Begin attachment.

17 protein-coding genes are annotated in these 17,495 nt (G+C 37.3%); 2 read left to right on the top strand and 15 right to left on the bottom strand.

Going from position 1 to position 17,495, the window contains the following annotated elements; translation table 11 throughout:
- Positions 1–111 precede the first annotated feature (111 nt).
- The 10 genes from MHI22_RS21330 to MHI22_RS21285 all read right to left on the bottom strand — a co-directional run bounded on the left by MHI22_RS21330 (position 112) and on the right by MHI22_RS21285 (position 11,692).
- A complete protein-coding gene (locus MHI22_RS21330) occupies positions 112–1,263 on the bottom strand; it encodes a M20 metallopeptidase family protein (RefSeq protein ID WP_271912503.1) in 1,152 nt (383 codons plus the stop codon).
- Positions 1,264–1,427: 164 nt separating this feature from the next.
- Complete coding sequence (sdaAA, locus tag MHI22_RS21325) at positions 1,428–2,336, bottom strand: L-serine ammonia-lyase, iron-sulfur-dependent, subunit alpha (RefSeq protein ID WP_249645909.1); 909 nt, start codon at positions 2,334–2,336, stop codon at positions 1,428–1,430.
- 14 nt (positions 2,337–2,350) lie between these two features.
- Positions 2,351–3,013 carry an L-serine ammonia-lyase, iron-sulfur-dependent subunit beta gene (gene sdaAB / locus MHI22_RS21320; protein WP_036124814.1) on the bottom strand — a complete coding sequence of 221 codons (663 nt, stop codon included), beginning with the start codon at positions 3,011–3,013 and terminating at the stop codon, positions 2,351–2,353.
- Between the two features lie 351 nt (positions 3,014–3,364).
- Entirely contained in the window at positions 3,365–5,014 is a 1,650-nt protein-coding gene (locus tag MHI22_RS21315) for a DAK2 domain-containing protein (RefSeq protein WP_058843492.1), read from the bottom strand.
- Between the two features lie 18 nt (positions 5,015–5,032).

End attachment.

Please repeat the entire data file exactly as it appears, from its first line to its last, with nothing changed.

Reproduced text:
17 protein-coding genes are annotated in these 17,495 nt (G+C 37.3%); 2 read left to right on the top strand and 15 right to left on the bottom strand.

Going from position 1 to position 17,495, the window contains the following annotated elements; translation table 11 throughout:
- Positions 1–111 precede the first annotated feature (111 nt).
- The 10 genes from MHI22_RS21330 to MHI22_RS21285 all read right to left on the bottom strand — a co-directional run bounded on the left by MHI22_RS21330 (position 112) and on the right by MHI22_RS21285 (position 11,692).
- A complete protein-coding gene (locus MHI22_RS21330) occupies positions 112–1,263 on the bottom strand; it encodes a M20 metallopeptidase family protein (RefSeq protein ID WP_271912503.1) in 1,152 nt (383 codons plus the stop codon).
- Positions 1,264–1,427: 164 nt separating this feature from the next.
- Complete coding sequence (sdaAA, locus tag MHI22_RS21325) at positions 1,428–2,336, bottom strand: L-serine ammonia-lyase, iron-sulfur-dependent, subunit alpha (RefSeq protein ID WP_249645909.1); 909 nt, start codon at positions 2,334–2,336, stop codon at positions 1,428–1,430.
- 14 nt (positions 2,337–2,350) lie between these two features.
- Positions 2,351–3,013 carry an L-serine ammonia-lyase, iron-sulfur-dependent subunit beta gene (gene sdaAB / locus MHI22_RS21320; protein WP_036124814.1) on the bottom strand — a complete coding sequence of 221 codons (663 nt, stop codon included), beginning with the start codon at positions 3,011–3,013 and terminating at the stop codon, positions 2,351–2,353.
- Between the two features lie 351 nt (positions 3,014–3,364).
- Entirely contained in the window at positions 3,365–5,014 is a 1,650-nt protein-coding gene (locus tag MHI22_RS21315) for a DAK2 domain-containing protein (RefSeq protein WP_058843492.1), read from the bottom strand.
- Between the two features lie 18 nt (positions 5,015–5,032).